I met up with an old stats grad school friend the other day. When last we got together a few years ago, he went on a rant about “data science”, suggesting the term's nothing more than a pretentious new moniker for the same statistical work he's been doing for 35 years. I disagreed, noting a substantial evolution from our early statistics days in the breadth of problems, especially involving computation, we address today. I guess his thinking about the statistics-data science divide was akin to FiveThirtyEight's Nate Silver; mine was more like statistician Andrew Gelman.
I was a bit surprised to note my friend had mellowed little in his statistical thinking. He did acknowledge that predictive modeling from traditional statistics serves a different purpose than the machine learning prominent in business today – and, more importantly, that both types must now be part of the modeler's arsenal.
Statistical models, which emphasize inference driven from underlying or “generative” probability distributions, are concerned with both explanation and prediction, while ML obsesses on prediction, laser-focused on algorithms that learn from data.
As the late statistical model skeptic Leo Breiman noted: “The goals in statistics are to use data to predict and to get information about the underlying data mechanism. Nowhere is it written on a stone tablet what kind of model should be used to solve problems involving data. …..the emphasis needs to be on the problem and on the data.”
My friend budged little at my argument that the computation challenges faced by today's “data scientists” are well outside the purview of the traditional statistics we learned in grad school and practiced in the 80s. And it finally dawned on me that perhaps the term “data science” has become too much of a lightening rod for him. I wondered if instead of statistics-data science dichotomy, my friend would be more comfortable calling the evolution from Analytics 1.0, where we started years ago, to the more comprehensive Analytics 2.0 of today, as nicely articulated by Michael Li. At least Li's statement pays lip service to the importance of the past!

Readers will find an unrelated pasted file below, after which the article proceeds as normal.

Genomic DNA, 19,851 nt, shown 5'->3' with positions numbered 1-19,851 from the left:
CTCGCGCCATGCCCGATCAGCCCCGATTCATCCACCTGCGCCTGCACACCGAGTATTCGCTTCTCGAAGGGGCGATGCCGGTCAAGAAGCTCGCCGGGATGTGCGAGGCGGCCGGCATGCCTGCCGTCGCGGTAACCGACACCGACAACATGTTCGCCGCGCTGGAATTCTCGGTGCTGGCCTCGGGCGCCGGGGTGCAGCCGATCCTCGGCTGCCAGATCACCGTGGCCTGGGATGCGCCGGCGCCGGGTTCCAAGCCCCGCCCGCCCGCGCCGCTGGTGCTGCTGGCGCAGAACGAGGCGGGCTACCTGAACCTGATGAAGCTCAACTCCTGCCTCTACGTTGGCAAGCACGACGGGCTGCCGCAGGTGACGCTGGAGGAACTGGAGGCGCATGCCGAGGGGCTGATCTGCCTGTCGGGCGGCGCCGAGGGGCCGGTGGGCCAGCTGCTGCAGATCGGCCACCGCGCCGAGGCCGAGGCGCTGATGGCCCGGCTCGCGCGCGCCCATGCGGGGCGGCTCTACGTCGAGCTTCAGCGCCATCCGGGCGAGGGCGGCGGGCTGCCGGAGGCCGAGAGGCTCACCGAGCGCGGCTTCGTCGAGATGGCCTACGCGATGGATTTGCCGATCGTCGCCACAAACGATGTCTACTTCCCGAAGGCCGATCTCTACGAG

“Big data and data science is so much in vogue that we often forget there were plenty of professionals analyzing data before it became fashionable. This can be thought of as a divide between Analytics 1.0, practiced by those in traditional roles like data analysts, quants, statisticians, and actuaries, and Analytics 2.0, characterized by data scientists and big data. Many companies scrambling to hire data science talent have begun to realize the wealth of latent analytics talent right at their fingertips — talent capable of becoming data scientists with a little bit of training. In other words, the divide between Analytics 1.0 and 2.0 is not as wide as you might believe.”
Or perhaps like academics Provost and Fawcett, maybe my friend acknowledges the increased demands for computation and data management in the statistical world, but sees those tools not as part of data science, but rather as a separate, complementary discipline of data engineering and processing. However you apportion it, those who sell themselves as data scientists in today's marketplace must present advanced computation skills to get good jobs.